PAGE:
The 1988 Winter Olympics, officially known as the XV Olympic Winter Games, was a multi-sport event celebrated in and around Calgary, Alberta, Canada, between February 13 and 28, 1988 and were the first Winter Olympics to be held over a whole two week period. The host city was selected in 1981 over Falun, Sweden, and Cortina d'Ampezzo, Italy. Most events took place in Calgary while several skiing events were held in the mountain resorts of Nakiska and Canmore, west of the city.

Scotiabank Saddledome Multi-use indoor arena in Calgary

Scotiabank Saddledome is a multi-use indoor arena in Calgary, Alberta, Canada. Located in Stampede Park in the southeast end of downtown Calgary, the Saddledome was built in 1983 to replace the Stampede Corral as the home of the Calgary Flames of the National Hockey League, and to host ice hockey and figure skating at the 1988 Winter Olympics.

Calgary Tigers ice hockey team

The Calgary Tigers, often nicknamed the Bengals, were an ice hockey team based in Calgary, Alberta, Canada from 1920 until 1927 as members of the Big Four League, Western Canada Hockey League and Prairie Hockey League. The Tigers were revived in 1932, playing for a short-lived four years in the North Western Hockey League. They played their games at the Victoria Arena.

Vietnamese Canadians, are Canadian citizens who have ancestry from Vietnam. There are 240,615 Vietnamese Canadians, most of whom reside in the provinces of Ontario, Alberta, British Columbia, and Quebec.

The Fairy Tales Queer Film Festival is an annual event held in Calgary, Alberta, Canada. Since its founding in 1999, the festival has attracted over 35,000 attendees. It is currently the longest running LGBT film festival in Alberta.

Canadian Winter Sport Institute organization

The Canadian Winter Sport Institute, also known as WinSport Canada is a non-profit organization based in Calgary, Alberta, Canada whose mandate is to provide training y development to Canada's Olympic athletes, and to maintain the facilities built for the 1988 Winter Olympics. It was created in 1956 as the Calgary Olympic Development Association (CODA) to bring the Olympics to Calgary, succeeding in its fourth attempt. CODA has been credited with dramatically improving Canada's performance at the Olympics, as medal totals have increased at each subsequent Winter Games held since 1988, to a peak of 26 in the 2010 Winter Olympics.

Nathaniel Milljour Canadian artist

Nathaniel Milljour is a self-taught Canadian artist, painter and sculptor from Calgary, Alberta, Canada.

The New Gallery

The New Gallery (TNG) is a non-commercial artist-run centre that presents and promotes contemporary art in Calgary, Alberta, Canada.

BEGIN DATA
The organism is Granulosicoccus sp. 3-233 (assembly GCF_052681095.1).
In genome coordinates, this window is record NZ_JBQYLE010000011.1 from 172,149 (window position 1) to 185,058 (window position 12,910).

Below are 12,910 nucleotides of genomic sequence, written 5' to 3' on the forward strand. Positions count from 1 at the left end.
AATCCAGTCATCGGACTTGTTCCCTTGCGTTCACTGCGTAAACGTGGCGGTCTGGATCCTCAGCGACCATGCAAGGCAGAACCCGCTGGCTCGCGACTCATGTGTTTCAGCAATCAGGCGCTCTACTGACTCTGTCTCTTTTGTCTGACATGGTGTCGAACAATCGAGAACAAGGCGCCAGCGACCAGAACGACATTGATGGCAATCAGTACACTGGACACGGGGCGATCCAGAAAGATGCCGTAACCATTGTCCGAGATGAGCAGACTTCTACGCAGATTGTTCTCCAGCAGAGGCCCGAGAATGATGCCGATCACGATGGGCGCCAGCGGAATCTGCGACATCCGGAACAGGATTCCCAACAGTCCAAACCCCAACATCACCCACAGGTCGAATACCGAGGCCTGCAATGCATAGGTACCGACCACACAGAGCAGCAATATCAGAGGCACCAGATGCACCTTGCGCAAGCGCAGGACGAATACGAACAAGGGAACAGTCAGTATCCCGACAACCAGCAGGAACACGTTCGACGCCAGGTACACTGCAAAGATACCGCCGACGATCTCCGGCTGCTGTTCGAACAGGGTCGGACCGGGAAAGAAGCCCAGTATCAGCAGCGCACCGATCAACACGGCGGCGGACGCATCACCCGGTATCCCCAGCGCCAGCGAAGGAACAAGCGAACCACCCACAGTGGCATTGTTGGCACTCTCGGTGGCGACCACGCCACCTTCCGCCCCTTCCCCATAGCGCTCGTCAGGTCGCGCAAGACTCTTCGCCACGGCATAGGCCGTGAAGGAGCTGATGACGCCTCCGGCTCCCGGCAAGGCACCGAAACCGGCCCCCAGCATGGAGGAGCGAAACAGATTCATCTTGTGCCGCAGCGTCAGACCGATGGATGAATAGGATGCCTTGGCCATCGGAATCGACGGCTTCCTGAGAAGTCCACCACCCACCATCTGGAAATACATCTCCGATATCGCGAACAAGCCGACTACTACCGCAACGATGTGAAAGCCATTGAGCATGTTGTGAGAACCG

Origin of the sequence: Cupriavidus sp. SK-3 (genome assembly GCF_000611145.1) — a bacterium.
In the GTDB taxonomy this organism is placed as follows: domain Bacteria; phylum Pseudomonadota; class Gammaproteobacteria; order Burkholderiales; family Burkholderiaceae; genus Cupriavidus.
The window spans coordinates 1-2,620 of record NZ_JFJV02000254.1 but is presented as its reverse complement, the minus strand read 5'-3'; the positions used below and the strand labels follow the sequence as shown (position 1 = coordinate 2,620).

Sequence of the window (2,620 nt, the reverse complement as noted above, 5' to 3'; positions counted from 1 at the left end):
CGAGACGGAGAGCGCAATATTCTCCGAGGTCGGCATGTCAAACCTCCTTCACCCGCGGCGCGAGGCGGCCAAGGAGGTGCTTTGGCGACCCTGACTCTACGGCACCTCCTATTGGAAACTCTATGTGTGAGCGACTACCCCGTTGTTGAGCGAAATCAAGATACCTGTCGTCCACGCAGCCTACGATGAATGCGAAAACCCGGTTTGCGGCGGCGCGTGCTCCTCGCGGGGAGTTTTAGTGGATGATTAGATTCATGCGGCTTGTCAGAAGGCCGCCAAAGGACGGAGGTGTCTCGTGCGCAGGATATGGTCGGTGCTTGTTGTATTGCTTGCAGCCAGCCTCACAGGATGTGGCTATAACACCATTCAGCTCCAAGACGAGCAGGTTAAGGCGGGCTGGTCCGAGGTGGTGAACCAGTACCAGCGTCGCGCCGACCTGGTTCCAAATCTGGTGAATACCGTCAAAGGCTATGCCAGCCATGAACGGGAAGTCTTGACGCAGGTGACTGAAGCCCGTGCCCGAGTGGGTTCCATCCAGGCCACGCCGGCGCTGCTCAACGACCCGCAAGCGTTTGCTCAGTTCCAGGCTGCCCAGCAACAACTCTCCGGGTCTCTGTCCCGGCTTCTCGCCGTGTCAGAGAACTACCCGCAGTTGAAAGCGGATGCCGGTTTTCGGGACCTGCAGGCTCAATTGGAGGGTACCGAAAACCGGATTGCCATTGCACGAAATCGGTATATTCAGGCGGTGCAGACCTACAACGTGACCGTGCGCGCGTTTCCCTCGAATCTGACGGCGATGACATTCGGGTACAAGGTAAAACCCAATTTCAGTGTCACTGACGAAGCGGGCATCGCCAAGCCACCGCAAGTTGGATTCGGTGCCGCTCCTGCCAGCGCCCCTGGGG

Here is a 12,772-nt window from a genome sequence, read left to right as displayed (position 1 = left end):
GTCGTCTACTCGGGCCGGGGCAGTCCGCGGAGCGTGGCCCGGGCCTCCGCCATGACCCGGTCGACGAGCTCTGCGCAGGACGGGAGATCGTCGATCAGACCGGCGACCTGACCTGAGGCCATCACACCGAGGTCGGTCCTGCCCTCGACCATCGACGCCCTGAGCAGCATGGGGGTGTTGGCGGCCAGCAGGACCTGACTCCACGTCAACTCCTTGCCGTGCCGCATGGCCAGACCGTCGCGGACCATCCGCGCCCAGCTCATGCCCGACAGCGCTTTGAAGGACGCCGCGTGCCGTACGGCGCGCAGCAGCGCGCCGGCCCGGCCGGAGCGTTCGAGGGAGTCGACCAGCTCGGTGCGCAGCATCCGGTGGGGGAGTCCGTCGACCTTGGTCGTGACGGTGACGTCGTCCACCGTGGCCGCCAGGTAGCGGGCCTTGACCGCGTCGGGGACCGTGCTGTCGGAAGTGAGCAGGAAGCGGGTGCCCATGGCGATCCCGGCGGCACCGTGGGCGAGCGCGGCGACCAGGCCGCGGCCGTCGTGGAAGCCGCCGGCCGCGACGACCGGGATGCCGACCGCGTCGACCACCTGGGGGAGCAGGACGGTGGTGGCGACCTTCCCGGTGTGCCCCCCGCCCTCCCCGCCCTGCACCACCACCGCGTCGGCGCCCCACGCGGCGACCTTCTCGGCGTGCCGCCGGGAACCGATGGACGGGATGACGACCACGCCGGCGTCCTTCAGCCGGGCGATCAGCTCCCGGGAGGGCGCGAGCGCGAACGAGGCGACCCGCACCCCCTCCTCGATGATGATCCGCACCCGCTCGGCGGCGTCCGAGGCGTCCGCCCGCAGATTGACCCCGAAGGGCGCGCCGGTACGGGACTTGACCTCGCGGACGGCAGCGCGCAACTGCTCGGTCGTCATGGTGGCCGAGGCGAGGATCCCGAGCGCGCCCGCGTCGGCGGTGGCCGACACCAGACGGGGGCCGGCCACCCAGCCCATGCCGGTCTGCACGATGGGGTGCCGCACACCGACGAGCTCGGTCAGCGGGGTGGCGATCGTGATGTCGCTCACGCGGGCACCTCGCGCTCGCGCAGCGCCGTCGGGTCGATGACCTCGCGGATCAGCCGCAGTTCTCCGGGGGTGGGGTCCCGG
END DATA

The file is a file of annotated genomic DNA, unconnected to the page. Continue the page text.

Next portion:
Packard Automotive Plant Former auto factory in Detroit, Michigan

The Packard Automotive Plant is a former automobile-manufacturing factory in Detroit, Michigan where luxury cars were made by the Packard Motor Car Company and later by the Studebaker-Packard Corporation.

Global News Canadian news network, division of Global Television Network

Global News is the news and current affairs division of the Canadian Global Television Network. The network is owned by Corus Entertainment, which oversees all of the network's national news programming as well as local news on its 15 owned-and-operated stations.

Occupy Canada

Occupy Canada was a collective of peaceful protests and demonstrations that were part of the larger Occupy Together movement which first manifested in the financial district of New York City with Occupy Wall Street, and subsequently spread to over 900 cities around the world.

Pancake breakfast

A pancake breakfast is a public meal attached to many summer festivals and community events in Canada which involves volunteers cooking large quantities of pancakes and other hot breakfast foods for the general public, often for free or for a nominal charge as a fundraiser. The tradition is especially noted in Western Canada, where it is associated with the region's cattle ranching history, presumably because cowboys would have been fed pancakes from a chuckwagon while on the trail.

Telus Sky is a 761,235 square foot office mixed-use tower currently under construction in Calgary, Alberta, Canada that will incorporate office, retail and residential space. There will be 421,738 square feet of office space, of which 129,525 square feet will be for Telus, a Canadian telecommunications company. The building is set to open in late 2019 and upon completion will be the third tallest building in Calgary, behind Brookfield Place and The Bow. This will make Telus Sky the thirteenth tallest building in Canada.

Center on Contemporary Art

The Center on Contemporary Art (CoCA) is a non-profit art gallery located in Seattle, Washington. CoCA was founded in 1980 by a group of artists, art patrons, and arts activists. Since its inaugural exhibition, CoCA has provided continuous programming that presents work by both established and emerging artists. CoCA originally existed without a permanent gallery space, and the organization has since inhabited numerous locations in Seattle. Its most recent location, as of September 2016, is the Tashiro Kaplan Building in historic Pioneer Square. Today, CoCA serves the community through exhibitions, artist residencies, publications, and discussions.

Judy Anderson is a Cree artist from the Gordon First Nation in Saskatchewan, Canada.

Alexandra Bischoff is a Canadian artist who works primarily in performance, with an emphasis on sexuality and feminism. She lives and works in Montréal, Quebec.

Âhasiw Maskêgon-Iskwêw (1958–2006) was a Cree and French Métis theorist, curator and artist. Maskêgon-Iskwêw was a significant figure in the field of contemporary Indigenous arts, and a formative proponent of digital media within Indigenous communities. In their 2015 book dedication to him, Steven Loft and Kerry Swanson describe Maskêgon-Iskwêw as "one of the foremost thinkers and practitioners of Aboriginal new media art."

Judith Schwarz is a Canadian visual artist. Her work has been featured in exhibitions since 1979.

The Art of Elysium

The Art of Elysium (TAOE), founded in 1997, is an American nonprofit organization that provides community arts programs and artist services. Headquartered in Los Angeles, California, TAOE develops and facilitates monthly workshops in fashion, film/theater, music, and visual arts for communities facing challenges, while also rendering career resources for participating volunteer artists. In January 2016, the organization partnered with SAG-AFTRA and the American Film Institute to support President Obama's "Call to Arts" initiative to complete 1 million hours of mentorship for young artists.